|History and Biodata
Independent Joint Anti-Corruption Monitoring and Evaluation Committee (MEC) chairman Yama Torabi, summarised their findings like this: The latest episode in the Kabul Bank scandal is evidence that the initial strong political will became diluted in the face of strong pressure. This case shows that Afghanistan is still not well equipped to recover stolen assets – both internally and working with foreign governments. Nor has it the will to sentence those who engaged in organized financial crimes.(20161003)
The Attorney General Office (AGO) says that at least $440 million of Kabul Bank’s missing money has been retrieved so far. Abdul Basir Azizi, AGO spokesman said that the case has not been closed yet. He added that efforts have been made for recovering the remaining money. According to Azizi, some accused have been detained and 155 owing money from Kabul Bank have been placed on the do-not-exit list. Some others who live abroad, Afghan government is in contact with the governments of those countries to have them come back.(20150825)
In an anti-corruption move, the director and deputy of the Kabul Bank’s clearance department have been arrested by the National Directorate of Security (NDS) and law enforcement personnel this week. Both the officials have been held on charges of receiving bribes form a debtor of the former Kabul Bank. According to the Anti-Corruption Prosecution Officer Chairman, Said Alam Ishaqzai, the two officials have been arrested for taking a $100,000 USD bribe. Yet despite the warning by the president, some 18 powerful individuals from political and business elite families and institutions continue debtors of the bank. Of the 18 bigwigs, only Mahmood Karzai, Ghafar Dawy, and Gulbahar Habibi have publicly committed to paying back their debts.(20150625)
The appeal court ordered a freeze on assets for the following people and companies: Mahmoud Karzai; Hajji Mohammad Zahir; Ghulam Dawoud Nusrat; Sufi Nisar Ahmad; Shukrullah Shukran; Hayatollah Kokcha; Abdul Ghafar Dawi; Gulbahar Habibi; Gulbahar Habibi; Akhtar Gul; Malik Jan; Mohammad Tahir; Hussian Fahim Hairatan Oil facilities; Kabul Naft; Pamir Aviation Company; Gulbahar Tower; Shaheen Money Exchange Company; Ariana Steel; Zahir Group; Gas Group.(20141113)
Police have arrested five more persons in connection with the Kabul Bank case. The arrested persons include Atiqullah, chairman of Sediqyar Company and his deputy Mohibullah, Abdul Majid, a serving employee of the New Kabul Bank, Hajji Mahmoud and Mohibullah, a jobless person presently.(20141112)
The former chairman of Kabul Bank Sherkhan Farnood was jailed for 15 years by appellate court in Kabul on Tuesday 11, Dec 2014. Farnood was jailed for five years over money laundering and awarded an additional ten years imprisonment for involvement in embezzlement of nearly $1 billion of the bank’s funds which led to the collapse of the bank in 2010.
The court also awarded a fine of $334 million to Farnood for the embezzlement of Kabul Bank funds.
Similarly, the former chief executive officer of the bank Khalilullah Ferozi was jailed for five years over money laundering and was jailed for another ten years for being involved in embezzlement of the bank’s funds. He was also awarded a fine of $196 million. The court also ordered to freeze all properties belong to Sherkhan Farnood and Khalilullah Ferozi.The assets of Mahmood Karzai, brother of former President Hamid Karzai, and Hasin Fahim, brother of late Marshal Qasim Fahim, were also frozen by the court. (20141111)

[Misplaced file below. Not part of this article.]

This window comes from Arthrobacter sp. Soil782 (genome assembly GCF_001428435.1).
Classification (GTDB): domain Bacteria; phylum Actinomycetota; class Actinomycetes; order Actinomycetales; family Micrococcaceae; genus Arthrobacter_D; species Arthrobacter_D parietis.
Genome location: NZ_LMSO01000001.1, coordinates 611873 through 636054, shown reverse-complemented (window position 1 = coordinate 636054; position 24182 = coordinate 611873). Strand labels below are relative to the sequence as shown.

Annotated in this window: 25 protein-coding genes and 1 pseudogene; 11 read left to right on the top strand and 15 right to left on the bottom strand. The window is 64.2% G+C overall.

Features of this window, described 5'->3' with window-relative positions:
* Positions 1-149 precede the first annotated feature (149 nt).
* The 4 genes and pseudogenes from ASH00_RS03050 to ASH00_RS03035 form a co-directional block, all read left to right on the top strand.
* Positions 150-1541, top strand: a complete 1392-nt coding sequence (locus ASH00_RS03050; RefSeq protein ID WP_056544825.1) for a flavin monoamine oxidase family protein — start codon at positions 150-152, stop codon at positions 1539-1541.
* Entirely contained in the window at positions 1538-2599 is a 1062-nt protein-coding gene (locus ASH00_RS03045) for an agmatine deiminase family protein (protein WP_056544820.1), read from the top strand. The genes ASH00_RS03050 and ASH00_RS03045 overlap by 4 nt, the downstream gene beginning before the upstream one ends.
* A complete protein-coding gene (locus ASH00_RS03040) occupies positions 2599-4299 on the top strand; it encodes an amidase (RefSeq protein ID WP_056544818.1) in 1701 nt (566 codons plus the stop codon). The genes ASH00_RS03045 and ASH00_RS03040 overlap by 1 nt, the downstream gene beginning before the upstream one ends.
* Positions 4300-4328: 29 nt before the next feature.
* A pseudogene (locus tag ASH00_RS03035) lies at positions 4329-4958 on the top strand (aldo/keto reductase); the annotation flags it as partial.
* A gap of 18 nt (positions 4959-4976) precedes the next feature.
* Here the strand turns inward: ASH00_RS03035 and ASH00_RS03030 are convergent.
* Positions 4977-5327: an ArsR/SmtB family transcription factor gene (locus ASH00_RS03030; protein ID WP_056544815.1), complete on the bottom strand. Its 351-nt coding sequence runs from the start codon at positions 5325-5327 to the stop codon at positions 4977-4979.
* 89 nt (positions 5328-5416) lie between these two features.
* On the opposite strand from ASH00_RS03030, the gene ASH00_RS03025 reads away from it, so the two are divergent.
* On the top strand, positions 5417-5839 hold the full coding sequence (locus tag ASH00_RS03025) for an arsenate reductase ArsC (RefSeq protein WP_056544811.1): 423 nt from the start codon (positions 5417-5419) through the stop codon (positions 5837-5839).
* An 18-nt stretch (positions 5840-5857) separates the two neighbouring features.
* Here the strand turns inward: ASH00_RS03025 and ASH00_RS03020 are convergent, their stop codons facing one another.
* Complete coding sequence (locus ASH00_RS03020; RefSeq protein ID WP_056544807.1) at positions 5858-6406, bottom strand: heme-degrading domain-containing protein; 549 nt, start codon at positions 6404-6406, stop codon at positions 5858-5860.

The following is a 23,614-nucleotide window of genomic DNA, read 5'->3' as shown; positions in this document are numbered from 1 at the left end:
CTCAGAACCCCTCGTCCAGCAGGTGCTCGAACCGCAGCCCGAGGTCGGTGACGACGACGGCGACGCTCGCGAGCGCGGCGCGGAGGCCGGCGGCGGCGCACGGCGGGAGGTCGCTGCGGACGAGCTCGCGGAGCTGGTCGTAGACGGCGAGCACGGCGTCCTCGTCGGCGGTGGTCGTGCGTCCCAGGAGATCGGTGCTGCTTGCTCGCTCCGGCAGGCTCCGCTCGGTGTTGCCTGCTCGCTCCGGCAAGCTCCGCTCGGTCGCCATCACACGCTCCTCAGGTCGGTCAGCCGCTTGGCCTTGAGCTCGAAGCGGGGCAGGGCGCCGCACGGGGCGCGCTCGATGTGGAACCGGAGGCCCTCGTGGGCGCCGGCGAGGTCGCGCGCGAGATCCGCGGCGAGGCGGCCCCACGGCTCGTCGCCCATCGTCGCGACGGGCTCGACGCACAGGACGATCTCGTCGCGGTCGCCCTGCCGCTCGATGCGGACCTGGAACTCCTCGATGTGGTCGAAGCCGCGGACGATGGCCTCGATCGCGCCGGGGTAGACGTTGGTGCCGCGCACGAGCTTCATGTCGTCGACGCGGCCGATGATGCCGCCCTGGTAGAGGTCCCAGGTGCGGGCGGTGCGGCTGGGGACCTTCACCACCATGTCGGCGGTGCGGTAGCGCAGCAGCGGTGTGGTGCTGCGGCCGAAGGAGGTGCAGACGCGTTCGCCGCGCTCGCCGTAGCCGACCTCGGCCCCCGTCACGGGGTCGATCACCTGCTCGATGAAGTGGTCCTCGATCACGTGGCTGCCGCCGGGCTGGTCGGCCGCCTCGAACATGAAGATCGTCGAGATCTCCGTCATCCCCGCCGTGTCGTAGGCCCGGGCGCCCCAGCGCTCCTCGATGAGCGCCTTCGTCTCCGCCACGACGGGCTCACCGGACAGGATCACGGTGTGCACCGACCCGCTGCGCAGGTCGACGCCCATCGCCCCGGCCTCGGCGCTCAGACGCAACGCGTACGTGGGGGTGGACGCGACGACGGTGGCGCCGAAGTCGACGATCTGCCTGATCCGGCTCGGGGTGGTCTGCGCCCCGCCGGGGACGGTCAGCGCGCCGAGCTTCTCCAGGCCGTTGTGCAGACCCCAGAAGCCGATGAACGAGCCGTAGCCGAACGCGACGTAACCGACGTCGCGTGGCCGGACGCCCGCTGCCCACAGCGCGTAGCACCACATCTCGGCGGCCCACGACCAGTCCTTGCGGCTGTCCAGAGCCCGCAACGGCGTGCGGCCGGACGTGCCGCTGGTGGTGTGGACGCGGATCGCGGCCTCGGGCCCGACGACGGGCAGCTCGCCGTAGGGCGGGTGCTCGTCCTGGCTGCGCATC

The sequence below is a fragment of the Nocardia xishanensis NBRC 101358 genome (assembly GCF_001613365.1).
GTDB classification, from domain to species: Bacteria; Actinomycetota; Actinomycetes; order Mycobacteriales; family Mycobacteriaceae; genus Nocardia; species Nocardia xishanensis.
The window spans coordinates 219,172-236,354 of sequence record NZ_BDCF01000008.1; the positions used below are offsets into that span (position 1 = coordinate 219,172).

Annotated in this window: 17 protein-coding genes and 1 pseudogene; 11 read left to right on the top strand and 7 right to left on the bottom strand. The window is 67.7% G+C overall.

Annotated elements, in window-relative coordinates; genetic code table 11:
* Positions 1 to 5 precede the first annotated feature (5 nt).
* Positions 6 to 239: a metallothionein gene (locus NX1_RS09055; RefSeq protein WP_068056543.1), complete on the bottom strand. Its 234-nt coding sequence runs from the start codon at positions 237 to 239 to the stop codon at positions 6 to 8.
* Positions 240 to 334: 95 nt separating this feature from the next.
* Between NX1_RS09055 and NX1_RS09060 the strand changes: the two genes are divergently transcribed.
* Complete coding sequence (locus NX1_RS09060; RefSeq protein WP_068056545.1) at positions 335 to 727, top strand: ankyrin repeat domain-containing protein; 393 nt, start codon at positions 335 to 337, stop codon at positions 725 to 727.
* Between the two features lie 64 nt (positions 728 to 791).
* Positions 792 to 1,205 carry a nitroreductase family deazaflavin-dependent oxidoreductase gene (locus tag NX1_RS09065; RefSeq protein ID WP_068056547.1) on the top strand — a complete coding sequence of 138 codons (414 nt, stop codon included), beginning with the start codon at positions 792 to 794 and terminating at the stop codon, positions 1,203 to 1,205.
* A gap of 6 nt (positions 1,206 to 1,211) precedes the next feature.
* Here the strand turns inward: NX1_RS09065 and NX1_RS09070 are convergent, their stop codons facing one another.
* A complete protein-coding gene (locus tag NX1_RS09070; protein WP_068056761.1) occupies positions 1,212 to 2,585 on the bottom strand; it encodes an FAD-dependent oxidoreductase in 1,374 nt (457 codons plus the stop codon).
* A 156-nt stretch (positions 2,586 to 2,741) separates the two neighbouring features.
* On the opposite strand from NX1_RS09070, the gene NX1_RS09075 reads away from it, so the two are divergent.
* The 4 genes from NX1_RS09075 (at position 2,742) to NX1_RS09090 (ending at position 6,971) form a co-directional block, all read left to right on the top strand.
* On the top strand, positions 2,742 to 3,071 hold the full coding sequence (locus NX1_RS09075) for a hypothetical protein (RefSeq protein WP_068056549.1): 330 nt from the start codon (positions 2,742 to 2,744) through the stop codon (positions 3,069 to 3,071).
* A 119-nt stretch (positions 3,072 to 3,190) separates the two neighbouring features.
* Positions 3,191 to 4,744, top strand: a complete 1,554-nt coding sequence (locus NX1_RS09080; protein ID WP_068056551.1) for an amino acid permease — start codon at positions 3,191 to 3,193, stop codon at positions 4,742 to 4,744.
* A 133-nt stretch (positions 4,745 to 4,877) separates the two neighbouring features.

On his second day of presidency, Dr. Ashraf Ghani Ahmadzai issued a decree to reopen the Kabul Bank scandal case.(20141001) The Attorney General Office (AGO) officials said Thursday Oct 02, 2014 that $729 million from the embezzled Kabul Bank money is still missing. Basir Azizi, spokesman for the Attorney General Office told reporters that the government has managed to recollect $184 million from $913 million which were embezzled by the former officials and employees of the bank.
Azizi further added that the Attorney General Office has resumed work on Kabul Bank scandal case. He said the former Central Bank – De Afghanistan Bank chief Abdul Qadir Fitrat who escaped from the country following the collapse of the bank is being chased through Interpol. According to Azizi, at least 19 people including the former Central Bank chief had bailed, but the government will bring them back into custody. Azizi also added that the Attorney General Office has filed a case with the appellate court since the penalties awarded to the convicts are not sufficient and their cases should be reviewed.(20141002)
Following the announcement of the escape of Musa Khan Ghazi, Kabul Bank CEO, and Mohebullah Safi, CEO of The Millie Bank, there is documentary evidence that show that both men, after being charged as criminals, were released on bail thanks to efforts by the Deputy Minister of Finance Mustafa Mastoor, who signed the bail documents that gained the two men their freedom two years ago. The Deputy Minister questioned why the two men were under investigation when they were given permission from the Minister of Finance (Hazrat Omar Zakhilwal) to leave the country, and there remain many individuals who owe millions of dollars worth of Kabul Bank assets but are still free.(20141016)
AGO Spokesman Basir Azizi said that Sher Khan Farnood and Khalil Ferozi along with the former Central Bank chief Abdul Qadir Fitrat are among the 21 people who were involved in Kabul Bank embezzlement. He said both Farnood and Ferozi are in the custody while Fitrat is in the United States, and the detained individuals include, Tariq Miran, Mohammad Qasim Rahimi, Sher Aqa, Bismillah, Mahboob Shah Frotan and Mohammad Arif Salek.(20141011)
Deputy Attorney General Rahmatulalh Nazari has said the two senior officials of New Kabul Bank, Masoud Ghazni and Mohibullah Safi have left the country on the pretext of official leave.The two officials are accused for being involved in Kabul Bank collapse for taking loans from the bank.(20141013)